[Figure 4]
Figure 4
(a) Temperature dependence of the correlation length, [\xi], and repeat distance, d. (b) Temperature dependence of the correlation length, [\xi], and radius of a cluster, Rm. In both figures, the solid line is a guide for the eye, and the dotted line is derived from three-dimensional Ising fitting.

Fig. 5[link] summarizes the salt concentration dependence of the shift in the critical temperature [\Delta T]. Spherical clusters were observed in samples with large [\Delta T]. Thus, when the temperature shift is large, mesoscopic-sized clusters are distinct. This finding also suggests that the clusters have the same origin as the critical temperature shift. We believe that large clusters are generated by a coupling of the critical fluctuation and the preferential solvation of salt ions by water molecules. These structures could be emphasized under a strong solvation effect.

[Figure 5]
Figure 5
Salt concentration dependence of the critical temperature determined by SANS measurements and visual observations. Filled circles indicate Tc values of samples with LiCl, filled triangles NaCl, filled squares KCl, filled diamonds NaBr and crosses MgSO4. Open symbols indicate the respective data obtained by the cloud point method.

As we mentioned in Section 1, Onuki & Kitamura (2004[Onuki, A. & Kitamura, H. (2004). J. Chem. Phys. 121, 3143-3151.]) applied the Ginzburg–Landau theory to phase separation and critical phenomena in mixtures with polar liquids and electrolytes, and suggested that strong coupling of the critical fluctuations and the solvation effect induces a large-period structure near the critical point. Their theory is qualitatively consistent with our result. However, there are some differences. Firstly, according to the theory, the scattering function indicating a long-period structure can be written as

[I(Q) = {{I_{0}}\over{ 1 + (1-\gamma^{2}/(1 + \lambda ^{2}Q^{2})){\xi}^{2}Q^{2}}}, \eqno (6)]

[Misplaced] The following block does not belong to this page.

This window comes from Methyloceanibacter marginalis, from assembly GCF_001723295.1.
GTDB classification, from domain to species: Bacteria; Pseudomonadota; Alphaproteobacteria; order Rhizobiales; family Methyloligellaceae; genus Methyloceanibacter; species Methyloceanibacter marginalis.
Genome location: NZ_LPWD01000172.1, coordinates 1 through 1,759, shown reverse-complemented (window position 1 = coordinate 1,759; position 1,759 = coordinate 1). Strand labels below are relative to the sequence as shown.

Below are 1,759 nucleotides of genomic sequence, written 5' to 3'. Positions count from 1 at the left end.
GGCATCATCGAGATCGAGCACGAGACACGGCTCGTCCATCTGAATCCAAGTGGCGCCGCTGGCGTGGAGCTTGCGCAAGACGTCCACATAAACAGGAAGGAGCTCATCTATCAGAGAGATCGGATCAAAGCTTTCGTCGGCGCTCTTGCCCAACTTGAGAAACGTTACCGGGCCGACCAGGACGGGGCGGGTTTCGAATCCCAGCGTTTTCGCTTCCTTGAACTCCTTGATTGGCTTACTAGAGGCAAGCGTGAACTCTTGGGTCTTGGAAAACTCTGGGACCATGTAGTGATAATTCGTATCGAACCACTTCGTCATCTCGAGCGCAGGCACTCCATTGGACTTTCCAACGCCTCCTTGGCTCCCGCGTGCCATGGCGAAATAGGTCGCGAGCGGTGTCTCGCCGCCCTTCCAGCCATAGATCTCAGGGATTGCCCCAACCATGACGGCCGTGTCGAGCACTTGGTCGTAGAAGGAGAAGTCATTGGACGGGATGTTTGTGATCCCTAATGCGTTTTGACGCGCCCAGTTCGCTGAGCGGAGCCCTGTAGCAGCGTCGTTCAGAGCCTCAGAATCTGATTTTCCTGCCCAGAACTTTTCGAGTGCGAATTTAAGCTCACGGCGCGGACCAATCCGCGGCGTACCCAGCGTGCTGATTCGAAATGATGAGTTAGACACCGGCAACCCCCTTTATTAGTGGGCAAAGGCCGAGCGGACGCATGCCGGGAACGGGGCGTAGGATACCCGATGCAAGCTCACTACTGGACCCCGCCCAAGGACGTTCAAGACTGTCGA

where [\gamma] is a dimensionless parameter that corresponds to the difference in the strengths of the cation and anion, and [\lambda] is the Debye screening length. However, our SANS data can not be explained by equation (6)[link], especially in the low-Q region (Sadakane et al., 2006[Sadakane, K., Seto, H. & Nagao, M. (2006). Chem. Phys. Lett. 426, 61-65.]). Secondly, the theory predicts that [\Delta T] increases when smaller ions are dissolved in a binary mixture. Furthermore, the large structure is enhanced when a smaller cation and larger anion are dissolved. To compare our results with their theory, the radii of the salt ions in each sample are summarized in Table 2[link]. Based on the size of the ions, the effect of salt on [\Delta T] is expected to follow the order LiCl [\sim] MgSO4 > NaCl > NaBr > KCl, according to the theory. Furthermore, based on the difference in size between the cation and anion, large cluster formation is expected theoretically to be in the order LiCl [\sim] MgSO4 > NaBr > NaCl > KCl. However, in our experiment, the salt-dependence of [\Delta T] is MgSO4 > NaCl [\sim] KCl > LiCl > NaBr, and the size of the cluster is KCl [\sim] MgSO4 > NaCl > LiCl > NaBr. Therefore, our results are not quantitatively fully consistent with the theoretical expectation.